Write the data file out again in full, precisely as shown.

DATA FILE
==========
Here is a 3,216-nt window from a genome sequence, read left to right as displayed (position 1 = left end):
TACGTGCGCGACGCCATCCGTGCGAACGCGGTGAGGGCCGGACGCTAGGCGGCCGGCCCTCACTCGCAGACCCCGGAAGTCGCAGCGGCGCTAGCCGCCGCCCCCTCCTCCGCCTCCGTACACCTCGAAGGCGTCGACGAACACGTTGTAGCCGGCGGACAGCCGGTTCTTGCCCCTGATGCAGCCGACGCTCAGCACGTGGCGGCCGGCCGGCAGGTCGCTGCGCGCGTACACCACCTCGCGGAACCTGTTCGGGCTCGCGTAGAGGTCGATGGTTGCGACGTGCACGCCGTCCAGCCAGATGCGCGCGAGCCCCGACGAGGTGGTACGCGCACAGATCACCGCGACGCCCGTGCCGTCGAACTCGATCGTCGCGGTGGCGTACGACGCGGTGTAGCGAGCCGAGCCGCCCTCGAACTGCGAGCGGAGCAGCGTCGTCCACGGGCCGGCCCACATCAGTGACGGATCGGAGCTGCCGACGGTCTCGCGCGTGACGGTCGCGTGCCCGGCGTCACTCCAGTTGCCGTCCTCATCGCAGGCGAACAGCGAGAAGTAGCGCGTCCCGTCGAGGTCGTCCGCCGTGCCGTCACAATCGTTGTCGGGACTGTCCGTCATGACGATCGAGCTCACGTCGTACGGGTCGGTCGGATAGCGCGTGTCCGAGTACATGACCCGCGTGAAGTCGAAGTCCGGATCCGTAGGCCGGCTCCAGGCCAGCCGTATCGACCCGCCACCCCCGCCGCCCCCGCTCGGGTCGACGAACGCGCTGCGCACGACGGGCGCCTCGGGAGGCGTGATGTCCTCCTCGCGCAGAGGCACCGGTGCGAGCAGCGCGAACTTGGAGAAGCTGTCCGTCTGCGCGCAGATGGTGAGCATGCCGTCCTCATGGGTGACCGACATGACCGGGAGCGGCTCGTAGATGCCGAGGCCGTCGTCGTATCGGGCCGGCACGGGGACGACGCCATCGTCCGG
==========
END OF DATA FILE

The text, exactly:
Here is a 3,216-nt window from a genome sequence, read left to right as displayed (position 1 = left end):
TACGTGCGCGACGCCATCCGTGCGAACGCGGTGAGGGCCGGACGCTAGGCGGCCGGCCCTCACTCGCAGACCCCGGAAGTCGCAGCGGCGCTAGCCGCCGCCCCCTCCTCCGCCTCCGTACACCTCGAAGGCGTCGACGAACACGTTGTAGCCGGCGGACAGCCGGTTCTTGCCCCTGATGCAGCCGACGCTCAGCACGTGGCGGCCGGCCGGCAGGTCGCTGCGCGCGTACACCACCTCGCGGAACCTGTTCGGGCTCGCGTAGAGGTCGATGGTTGCGACGTGCACGCCGTCCAGCCAGATGCGCGCGAGCCCCGACGAGGTGGTACGCGCACAGATCACCGCGACGCCCGTGCCGTCGAACTCGATCGTCGCGGTGGCGTACGACGCGGTGTAGCGAGCCGAGCCGCCCTCGAACTGCGAGCGGAGCAGCGTCGTCCACGGGCCGGCCCACATCAGTGACGGATCGGAGCTGCCGACGGTCTCGCGCGTGACGGTCGCGTGCCCGGCGTCACTCCAGTTGCCGTCCTCATCGCAGGCGAACAGCGAGAAGTAGCGCGTCCCGTCGAGGTCGTCCGCCGTGCCGTCACAATCGTTGTCGGGACTGTCCGTCATGACGATCGAGCTCACGTCGTACGGGTCGGTCGGATAGCGCGTGTCCGAGTACATGACCCGCGTGAAGTCGAAGTCCGGATCCGTAGGCCGGCTCCAGGCCAGCCGTATCGACCCGCCACCCCCGCCGCCCCCGCTCGGGTCGACGAACGCGCTGCGCACGACGGGCGCCTCGGGAGGCGTGATGTCCTCCTCGCGCAGAGGCACCGGTGCGAGCAGCGCGAACTTGGAGAAGCTGTCCGTCTGCGCGCAGATGGTGAGCATGCCGTCCTCATGGGTGACCGACATGACCGGGAGCGGCTCGTAGATGCCGAGGCCGTCGTCGTATCGGGCCGGCACGGGGACGACGCCATCGTCCGG